Sunshine Coast Birds

Birding and other wildlife experiences from the Sunshine Coast and elsewhere in Australia - and from overseas - with scribblings about travel, environmental issues, kayaking, hiking and camping.

Friday, 27 October 2017

South-East Oz Part 8 – Regent Honeyeater Ablaze at Capertee + Visit to Werrikimbe

Regent Honeyeater
Following our visit to Kangaroo Valley (see following post) we spent a few days sight-seeing in Canberra before continuing north to spend 2 days with our friend Kathy Haydon in Capertee Valley - a renowned birding hotspot. The valley is essentially a vast canyon floor set amid the spectacular sandstone escarpments along the western fringe of the Blue Mountains World Heritage Area.

Capertee Valley near Glen Davis

Capertee Valley near Glen Davis
We camped in the free camp (complete with hot showers!) in the quaintly deserted former mining township of Glen Davis. We visited Gardens of Stone National Park, Wollemi National Park and Capertee National Park. We birded along the Glen Alice and Glen Davis roads. Many thanks to Dean Ingerwersen and Ross Crates from BirdLife Australia for birding advice on the area.

Ironbark woodland, Capertee National Park
The key photographic target at Capertee was the critically endangered Regent Honeyeater, with the site being a major stronghold for this fast disappearing woodland specialist. I have seen this species on just 3 occasions previously, and looked unsuccessfully for it earlier in the trip west of Armidale.

Regent Honeyeater

Regent Honeyeater
Two groups were encountered at Capertee – an impressive gathering of 8-12 birds in Capertee National Park, including at least 2 juveniles of different ages - indicating successful breeding this season in the area. A further group of 3-4 birds was found along Glen Davis Road.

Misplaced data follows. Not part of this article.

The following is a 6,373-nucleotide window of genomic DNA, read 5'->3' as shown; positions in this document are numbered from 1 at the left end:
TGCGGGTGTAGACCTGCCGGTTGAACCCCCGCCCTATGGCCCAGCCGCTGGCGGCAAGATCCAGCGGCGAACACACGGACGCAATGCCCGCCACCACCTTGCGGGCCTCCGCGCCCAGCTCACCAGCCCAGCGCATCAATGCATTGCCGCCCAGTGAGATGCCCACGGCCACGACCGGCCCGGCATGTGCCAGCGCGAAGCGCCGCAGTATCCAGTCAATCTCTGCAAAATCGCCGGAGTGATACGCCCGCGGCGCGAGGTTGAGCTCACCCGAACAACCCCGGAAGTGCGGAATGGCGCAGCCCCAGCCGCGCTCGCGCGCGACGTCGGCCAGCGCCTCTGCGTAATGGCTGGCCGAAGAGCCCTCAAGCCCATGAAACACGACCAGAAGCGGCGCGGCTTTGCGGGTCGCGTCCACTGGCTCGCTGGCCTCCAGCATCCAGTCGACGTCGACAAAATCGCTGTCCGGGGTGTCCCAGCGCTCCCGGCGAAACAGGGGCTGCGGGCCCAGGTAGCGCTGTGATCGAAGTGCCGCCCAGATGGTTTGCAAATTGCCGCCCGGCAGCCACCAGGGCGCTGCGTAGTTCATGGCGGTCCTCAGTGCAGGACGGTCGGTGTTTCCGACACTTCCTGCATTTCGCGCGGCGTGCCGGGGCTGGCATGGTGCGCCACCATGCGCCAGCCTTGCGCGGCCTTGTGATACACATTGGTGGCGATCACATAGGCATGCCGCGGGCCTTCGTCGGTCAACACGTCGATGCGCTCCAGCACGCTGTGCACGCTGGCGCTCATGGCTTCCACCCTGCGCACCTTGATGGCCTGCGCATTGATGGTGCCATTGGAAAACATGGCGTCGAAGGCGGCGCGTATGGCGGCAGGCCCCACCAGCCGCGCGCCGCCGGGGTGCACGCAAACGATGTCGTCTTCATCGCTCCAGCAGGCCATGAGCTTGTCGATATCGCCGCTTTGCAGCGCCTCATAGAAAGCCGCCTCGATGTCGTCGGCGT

Regent Honeyeater
In both areas, the birds were feeding primarily on the red flowers of the Mugga Ironbark Eucalyptus sideroxylon – a tree that the bird has a special affinity with. The honeyeaters would periodically fly to feed briefly on the white flowers of other Eucalyptus species. At the Capertee site it was noted that the Regent Honeyeaters were constantly chased by the much more common Noisy Friarbirds.

Regent Honeyeater
The two juvenile birds were both fed by adults during the time we had them under observation. Some adult birds had been banded as researchers are working on the birds at Capertee. At the Glen Davis Road site, no friarbirds were present and the Regent Honeyeaters turned the tables – aggressively chasing White-plumed and smaller honeyeater species out of their feeding tree.

Regent Honeyeater adult & juvenile
Another nice find near the Glen Davis camp were a couple of pairs of Rock Warblers on the slopes above the camp, where Brush-tailed Rock-Wallaby was also present.

Rock Warbler
Other birds at Capertee included Brown Treecreeper, White-browed Babbler, Red-capped Robin, Rufous Songlark and Crested Shrike-tit.

Brown Treecreeper

Crested Shrike-tit
Red-capped Robin

White-browed Babbler
Reptiles included Jacky Lizard.

Jacky Lizard
Sections of the main roads have recently been upgraded with 100kmph zones, so vehicles travel at high speed through the valley, taking a substantial toll on the wildlife.

Common Wombat roadkill near Glen Davis
We moved on to Maitland for an overnight stay, then drove high into the mountains for a 3-night stay in the Brushy Mountains Camp in Werrikimbe National Park. A female Flame Robin in the camping round was unexpected.

Flame Robin female
I had hoped to photograph Rufous Scrubbird here but it was not to be. The birds were vocal enough but we were plagued by rain, cold and strong winds. I heard a total of 4 scrubbirds between Spekes Lookout on the Scrubbird Trail and the Brushy Mountains camp; 2 birds along the 3.6km loop trail; 1 bird at the campground; and 4 between Brushy Mountains and the Cockerawombeeba Road turnoff. I managed to see 2 of the Scrubbird Trail birds briefly.

Scrubbird habitat at Werrikimbe
Superb Lyrebird, Bassian Thrush and Olive Whistler were common and the place is worth a visit just for the beautiful camp ground and surrounding forest. 

Brushy Mountains camp
Our final stop was the caravan park at Wooyung near Pottsville on the NSW North Coast, where a feisty Buff-banded Rail was unusually tame. We had been on the road for 52 days, travelling more than 8000km through NSW and Victoria.

Buff-banded Rail

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